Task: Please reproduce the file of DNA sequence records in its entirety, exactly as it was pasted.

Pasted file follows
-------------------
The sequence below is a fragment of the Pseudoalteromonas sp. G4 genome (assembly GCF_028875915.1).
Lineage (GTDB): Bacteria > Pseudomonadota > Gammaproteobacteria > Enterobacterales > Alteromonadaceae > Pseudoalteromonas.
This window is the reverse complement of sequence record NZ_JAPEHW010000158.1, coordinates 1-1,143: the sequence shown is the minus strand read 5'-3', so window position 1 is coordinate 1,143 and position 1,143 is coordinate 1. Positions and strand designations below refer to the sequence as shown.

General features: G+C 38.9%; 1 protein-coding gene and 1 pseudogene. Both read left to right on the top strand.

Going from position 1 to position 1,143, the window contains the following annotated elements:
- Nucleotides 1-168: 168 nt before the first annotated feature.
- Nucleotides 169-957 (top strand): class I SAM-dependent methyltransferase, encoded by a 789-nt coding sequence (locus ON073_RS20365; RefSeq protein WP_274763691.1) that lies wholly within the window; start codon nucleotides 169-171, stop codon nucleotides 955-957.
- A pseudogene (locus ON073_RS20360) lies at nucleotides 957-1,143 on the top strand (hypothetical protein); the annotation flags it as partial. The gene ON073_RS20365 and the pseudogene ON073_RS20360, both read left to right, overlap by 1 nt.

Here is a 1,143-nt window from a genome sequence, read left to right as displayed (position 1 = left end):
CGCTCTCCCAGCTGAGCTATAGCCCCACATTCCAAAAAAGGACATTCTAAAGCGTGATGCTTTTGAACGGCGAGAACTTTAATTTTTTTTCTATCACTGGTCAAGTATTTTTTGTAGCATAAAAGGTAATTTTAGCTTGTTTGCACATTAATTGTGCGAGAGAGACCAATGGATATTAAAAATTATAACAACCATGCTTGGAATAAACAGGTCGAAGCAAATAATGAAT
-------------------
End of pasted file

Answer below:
The sequence below is a fragment of the Pseudoalteromonas sp. G4 genome (assembly GCF_028875915.1).
Lineage (GTDB): Bacteria > Pseudomonadota > Gammaproteobacteria > Enterobacterales > Alteromonadaceae > Pseudoalteromonas.
This window is the reverse complement of sequence record NZ_JAPEHW010000158.1, coordinates 1-1,143: the sequence shown is the minus strand read 5'-3', so window position 1 is coordinate 1,143 and position 1,143 is coordinate 1. Positions and strand designations below refer to the sequence as shown.

General features: G+C 38.9%; 1 protein-coding gene and 1 pseudogene. Both read left to right on the top strand.

Going from position 1 to position 1,143, the window contains the following annotated elements:
- Nucleotides 1-168: 168 nt before the first annotated feature.
- Nucleotides 169-957 (top strand): class I SAM-dependent methyltransferase, encoded by a 789-nt coding sequence (locus ON073_RS20365; RefSeq protein WP_274763691.1) that lies wholly within the window; start codon nucleotides 169-171, stop codon nucleotides 955-957.
- A pseudogene (locus ON073_RS20360) lies at nucleotides 957-1,143 on the top strand (hypothetical protein); the annotation flags it as partial. The gene ON073_RS20365 and the pseudogene ON073_RS20360, both read left to right, overlap by 1 nt.

Here is a 1,143-nt window from a genome sequence, read left to right as displayed (position 1 = left end):
CGCTCTCCCAGCTGAGCTATAGCCCCACATTCCAAAAAAGGACATTCTAAAGCGTGATGCTTTTGAACGGCGAGAACTTTAATTTTTTTTCTATCACTGGTCAAGTATTTTTTGTAGCATAAAAGGTAATTTTAGCTTGTTTGCACATTAATTGTGCGAGAGAGACCAATGGATATTAAAAATTATAACAACCATGCTTGGAATAAACAGGTCGAAGCAAATAATGAAT